The newly published proceedings of the international Media Dialogue 2012 include an essay by Eira Martens on the role of social media during the Egyptian revolution. Martens is a graduate of the IMS program.
Every year DW Akademie invites leading academics and media experts to the interdisciplinary Media Dialogue held in Bonn. The 2012 symposium focused on "The Arab World - The Role of Media in the Arab Spring's Transformation Process". The proceedings have now been published and include an essay by Eira Martens. She researched the role of social media during the upheavals in Egypt and says their role is often overstated.
You explored the role of social media in the Egyptian revolution. It is safe to say that Twitter and Facebook helped topple president Hosni Mubarak after he had been in power for 30 years?
Yes. My research results show that Twitter and Facebook played a significant role in mobilizing protesters, and particularly Facebook helped accelerate the process. Still, that doesn't necessarily mean that the revolution would not have happened without these online platforms. Most of the social media activists I interviewed believed that it would have possibly taken just a few more years to overthrow the government. The virtual networks enabled the initially small protest movement to grow very quickly, especially in the year preceding the 18 day mass protests in January and February 2011. The Arab Social Media Report illustrates this growth exceptionally well.
How does your research differ from numerous other studies on the subject?
Over the past few years there's been a great deal of hype around the role of social media in political transformation processes. Cyberoptimists and social media sceptics have for years been debating "Twitter revolutions" and "Facebook effects", often in a very speculative way. In light of this I wanted to compile and analyze my own empirical data on the concrete roles social media platforms played in Egypt's revolution. Previous studies indicate a need for studies on collective identity formation and organization mechanisms. I wanted to dig deeper and find out why and how people used social media to mobilize protesters in a country like Egypt.
What effect did social media have in Egypt in terms of forming a collective identity?
More than anything, photos and videos helped develop a collective identity, or more precisely, helped develop a form of solidarity. Images of police brutality and police assaults distributed on Facebook and other platforms such as YouTube and Flickr made people more willing to take to the streets and risk injury or even death. These images not only made people angrier but also lowered their threshold of fear. Overall, social media networks made people feel they were part of a bigger, collective protest movement. As a result, they dared to leave the online world and enter the offline world, to go out onto the streets and into public spaces.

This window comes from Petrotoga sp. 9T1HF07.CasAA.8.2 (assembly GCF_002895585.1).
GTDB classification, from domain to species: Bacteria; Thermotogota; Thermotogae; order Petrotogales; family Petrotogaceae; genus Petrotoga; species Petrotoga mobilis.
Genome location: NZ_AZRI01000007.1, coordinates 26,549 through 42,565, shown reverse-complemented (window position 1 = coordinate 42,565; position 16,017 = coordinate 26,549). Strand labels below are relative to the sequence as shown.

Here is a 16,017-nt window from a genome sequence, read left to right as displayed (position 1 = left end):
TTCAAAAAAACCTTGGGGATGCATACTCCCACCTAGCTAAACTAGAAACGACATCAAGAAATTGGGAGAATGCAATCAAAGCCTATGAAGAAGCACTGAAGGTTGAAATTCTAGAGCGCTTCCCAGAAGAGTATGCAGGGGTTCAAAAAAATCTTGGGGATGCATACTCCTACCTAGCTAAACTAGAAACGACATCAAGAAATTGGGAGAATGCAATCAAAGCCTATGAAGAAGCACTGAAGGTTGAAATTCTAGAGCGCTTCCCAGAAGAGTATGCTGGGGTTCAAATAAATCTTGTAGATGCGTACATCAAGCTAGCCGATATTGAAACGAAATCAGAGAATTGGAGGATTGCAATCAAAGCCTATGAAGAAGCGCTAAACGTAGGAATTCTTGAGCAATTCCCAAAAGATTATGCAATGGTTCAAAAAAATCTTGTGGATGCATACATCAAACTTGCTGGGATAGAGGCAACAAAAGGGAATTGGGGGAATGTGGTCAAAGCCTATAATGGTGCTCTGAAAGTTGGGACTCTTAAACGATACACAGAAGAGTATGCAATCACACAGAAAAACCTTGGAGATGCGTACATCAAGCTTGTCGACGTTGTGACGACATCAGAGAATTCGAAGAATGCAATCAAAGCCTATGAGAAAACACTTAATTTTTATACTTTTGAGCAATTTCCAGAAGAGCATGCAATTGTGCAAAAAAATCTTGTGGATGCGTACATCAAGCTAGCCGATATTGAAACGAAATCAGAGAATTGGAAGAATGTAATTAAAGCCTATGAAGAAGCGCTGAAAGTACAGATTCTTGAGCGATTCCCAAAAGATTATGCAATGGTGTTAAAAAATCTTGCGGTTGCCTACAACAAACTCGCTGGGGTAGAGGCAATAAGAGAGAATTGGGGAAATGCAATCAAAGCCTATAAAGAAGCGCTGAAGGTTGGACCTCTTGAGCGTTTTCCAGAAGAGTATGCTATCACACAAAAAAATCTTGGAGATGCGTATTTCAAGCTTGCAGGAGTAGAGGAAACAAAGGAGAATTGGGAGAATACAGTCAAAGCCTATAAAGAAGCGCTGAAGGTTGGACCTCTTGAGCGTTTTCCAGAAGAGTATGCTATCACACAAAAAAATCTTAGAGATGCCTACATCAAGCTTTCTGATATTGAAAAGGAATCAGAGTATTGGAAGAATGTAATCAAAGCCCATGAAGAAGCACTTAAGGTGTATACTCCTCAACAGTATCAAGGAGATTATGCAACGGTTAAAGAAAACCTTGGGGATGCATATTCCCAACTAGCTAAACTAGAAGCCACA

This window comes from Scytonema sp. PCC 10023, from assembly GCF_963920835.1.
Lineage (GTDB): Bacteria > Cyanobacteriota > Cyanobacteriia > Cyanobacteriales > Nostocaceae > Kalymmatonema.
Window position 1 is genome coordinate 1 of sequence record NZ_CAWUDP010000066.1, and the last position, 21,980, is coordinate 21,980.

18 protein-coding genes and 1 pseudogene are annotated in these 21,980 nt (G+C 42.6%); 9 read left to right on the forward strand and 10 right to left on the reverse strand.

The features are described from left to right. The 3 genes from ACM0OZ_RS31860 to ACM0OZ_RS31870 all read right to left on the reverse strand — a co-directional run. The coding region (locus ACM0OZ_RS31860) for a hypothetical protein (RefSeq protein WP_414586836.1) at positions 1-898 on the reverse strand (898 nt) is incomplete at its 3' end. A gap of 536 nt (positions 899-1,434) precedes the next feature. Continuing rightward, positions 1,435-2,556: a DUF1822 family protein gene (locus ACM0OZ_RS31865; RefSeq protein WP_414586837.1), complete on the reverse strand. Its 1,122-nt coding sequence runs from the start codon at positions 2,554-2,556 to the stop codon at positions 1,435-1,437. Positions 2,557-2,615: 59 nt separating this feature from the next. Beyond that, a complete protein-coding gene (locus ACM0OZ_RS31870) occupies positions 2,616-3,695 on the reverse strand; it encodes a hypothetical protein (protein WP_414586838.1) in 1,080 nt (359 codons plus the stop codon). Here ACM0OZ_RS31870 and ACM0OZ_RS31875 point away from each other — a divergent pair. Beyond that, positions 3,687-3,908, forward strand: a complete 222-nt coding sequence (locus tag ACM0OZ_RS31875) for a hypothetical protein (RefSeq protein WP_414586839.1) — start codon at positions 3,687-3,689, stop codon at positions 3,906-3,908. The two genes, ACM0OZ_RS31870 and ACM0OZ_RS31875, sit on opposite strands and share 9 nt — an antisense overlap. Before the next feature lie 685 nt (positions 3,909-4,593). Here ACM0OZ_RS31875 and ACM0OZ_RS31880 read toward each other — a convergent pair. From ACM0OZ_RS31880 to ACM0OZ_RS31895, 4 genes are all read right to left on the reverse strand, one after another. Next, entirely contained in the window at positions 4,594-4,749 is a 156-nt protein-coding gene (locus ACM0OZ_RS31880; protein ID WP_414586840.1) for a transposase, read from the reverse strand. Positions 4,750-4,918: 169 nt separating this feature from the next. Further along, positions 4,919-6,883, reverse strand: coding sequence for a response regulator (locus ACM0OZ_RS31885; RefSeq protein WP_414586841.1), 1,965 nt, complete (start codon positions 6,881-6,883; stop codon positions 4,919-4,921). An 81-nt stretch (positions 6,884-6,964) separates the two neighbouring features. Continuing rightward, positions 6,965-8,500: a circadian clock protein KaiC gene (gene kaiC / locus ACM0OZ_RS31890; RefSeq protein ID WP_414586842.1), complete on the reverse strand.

The Egyptian protesters used numerous social media platforms but primarily Twitter and Facebook. Were these used in different ways?
It's important to look at that because the technical aspect alone means that different platforms are used for different purposes. While Facebook was used for exchanging huge amounts of audiovisual content and creating networks and discussion groups, Twitter was primarily used for logistics. People on the streets could use Twitter to quickly exchange information about things that were happening at that moment.
That way, protesters could immediately react and evade attacks by security forces, for example, or bypass blockades. While the general population used Facebook, it was primarily committed activists who used Twitter within and outside Egypt.
Did the protest movement have leaders?
Opinions differ on this. Although the people I interviewed could be considered central figures in the movement they didn't see themselves that way. If anything, they were modest and preferred to stay in the background. But the leadership aspect is a controversial one. Some believe that the protest movement - at least on the Internet - didn't need leaders and that the egalitarian forms of organization and communication of Facebook groups are decisive characteristics of social media. Others believe that there were indeed "leadership figures" although they were often created and highly stylized by the mass media. My interview partners mentioned famous bloggers as well as famous writers including the Egyptian author Alaa Al-Aswani, who was also a spokesperson for the Kefaya movement.
How would you describe the relationship between social media and traditional media in Egypt?
The new and traditional media definitely interacted during the protests. Instead of creating their own content, traditional media, whether Egyptian or foreign, could fall back on user-generated - or protester-generated - content. At the same time, the impact of social media relied on television and newspapers because many people had no or little access to the Internet. There was a five-day Internet blackout during the protests and its impact can be interpreted in two ways. On the one hand, protesters continued to go out on the streets regardless; on the other hand, many believe that the social media blackout enraged people to the extent that they went out and protested in ever-increasing numbers.
Eira Martens is a recent graduate of DW Akademie's International Media Studies master's program. After completing her degree in Social and Economic Sciences Martens worked for various NGOs and media organizations in Germany, Australia, South East Asia and Latin America. Martens is currently a DW Akademie research assistant and continues to contribute to academic research relating to the field of media development.